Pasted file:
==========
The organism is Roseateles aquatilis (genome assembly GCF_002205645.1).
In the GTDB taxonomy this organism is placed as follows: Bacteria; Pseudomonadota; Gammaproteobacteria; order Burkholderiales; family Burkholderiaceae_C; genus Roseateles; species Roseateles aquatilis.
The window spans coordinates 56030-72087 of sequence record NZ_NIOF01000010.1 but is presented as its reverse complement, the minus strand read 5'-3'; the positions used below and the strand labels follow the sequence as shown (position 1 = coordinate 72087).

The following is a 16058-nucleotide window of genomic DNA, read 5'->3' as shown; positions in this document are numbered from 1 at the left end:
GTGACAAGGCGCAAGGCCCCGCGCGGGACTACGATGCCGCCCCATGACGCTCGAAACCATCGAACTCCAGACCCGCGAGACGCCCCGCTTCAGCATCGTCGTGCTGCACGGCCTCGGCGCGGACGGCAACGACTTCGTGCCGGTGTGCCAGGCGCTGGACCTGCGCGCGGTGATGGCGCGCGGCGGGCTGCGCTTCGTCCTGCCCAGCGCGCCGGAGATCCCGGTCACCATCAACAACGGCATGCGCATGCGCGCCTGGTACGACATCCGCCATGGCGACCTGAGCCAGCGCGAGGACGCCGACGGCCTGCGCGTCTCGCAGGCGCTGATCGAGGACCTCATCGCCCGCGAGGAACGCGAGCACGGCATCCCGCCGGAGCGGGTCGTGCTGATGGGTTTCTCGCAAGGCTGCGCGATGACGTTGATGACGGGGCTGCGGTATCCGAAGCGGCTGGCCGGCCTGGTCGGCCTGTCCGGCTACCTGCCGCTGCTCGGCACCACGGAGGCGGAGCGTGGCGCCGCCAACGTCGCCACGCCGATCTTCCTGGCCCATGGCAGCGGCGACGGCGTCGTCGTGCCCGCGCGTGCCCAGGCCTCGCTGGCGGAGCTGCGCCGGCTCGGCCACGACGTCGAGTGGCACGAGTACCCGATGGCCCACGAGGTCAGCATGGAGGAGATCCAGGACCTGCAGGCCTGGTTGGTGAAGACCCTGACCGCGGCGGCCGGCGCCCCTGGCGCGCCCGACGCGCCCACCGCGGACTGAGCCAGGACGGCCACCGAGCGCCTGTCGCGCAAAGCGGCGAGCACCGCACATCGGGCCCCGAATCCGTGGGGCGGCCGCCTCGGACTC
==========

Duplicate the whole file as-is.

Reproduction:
The organism is Roseateles aquatilis (genome assembly GCF_002205645.1).
In the GTDB taxonomy this organism is placed as follows: Bacteria; Pseudomonadota; Gammaproteobacteria; order Burkholderiales; family Burkholderiaceae_C; genus Roseateles; species Roseateles aquatilis.
The window spans coordinates 56030-72087 of sequence record NZ_NIOF01000010.1 but is presented as its reverse complement, the minus strand read 5'-3'; the positions used below and the strand labels follow the sequence as shown (position 1 = coordinate 72087).

The following is a 16058-nucleotide window of genomic DNA, read 5'->3' as shown; positions in this document are numbered from 1 at the left end:
GTGACAAGGCGCAAGGCCCCGCGCGGGACTACGATGCCGCCCCATGACGCTCGAAACCATCGAACTCCAGACCCGCGAGACGCCCCGCTTCAGCATCGTCGTGCTGCACGGCCTCGGCGCGGACGGCAACGACTTCGTGCCGGTGTGCCAGGCGCTGGACCTGCGCGCGGTGATGGCGCGCGGCGGGCTGCGCTTCGTCCTGCCCAGCGCGCCGGAGATCCCGGTCACCATCAACAACGGCATGCGCATGCGCGCCTGGTACGACATCCGCCATGGCGACCTGAGCCAGCGCGAGGACGCCGACGGCCTGCGCGTCTCGCAGGCGCTGATCGAGGACCTCATCGCCCGCGAGGAACGCGAGCACGGCATCCCGCCGGAGCGGGTCGTGCTGATGGGTTTCTCGCAAGGCTGCGCGATGACGTTGATGACGGGGCTGCGGTATCCGAAGCGGCTGGCCGGCCTGGTCGGCCTGTCCGGCTACCTGCCGCTGCTCGGCACCACGGAGGCGGAGCGTGGCGCCGCCAACGTCGCCACGCCGATCTTCCTGGCCCATGGCAGCGGCGACGGCGTCGTCGTGCCCGCGCGTGCCCAGGCCTCGCTGGCGGAGCTGCGCCGGCTCGGCCACGACGTCGAGTGGCACGAGTACCCGATGGCCCACGAGGTCAGCATGGAGGAGATCCAGGACCTGCAGGCCTGGTTGGTGAAGACCCTGACCGCGGCGGCCGGCGCCCCTGGCGCGCCCGACGCGCCCACCGCGGACTGAGCCAGGACGGCCACCGAGCGCCTGTCGCGCAAAGCGGCGAGCACCGCACATCGGGCCCCGAATCCGTGGGGCGGCCGCCTCGGACTC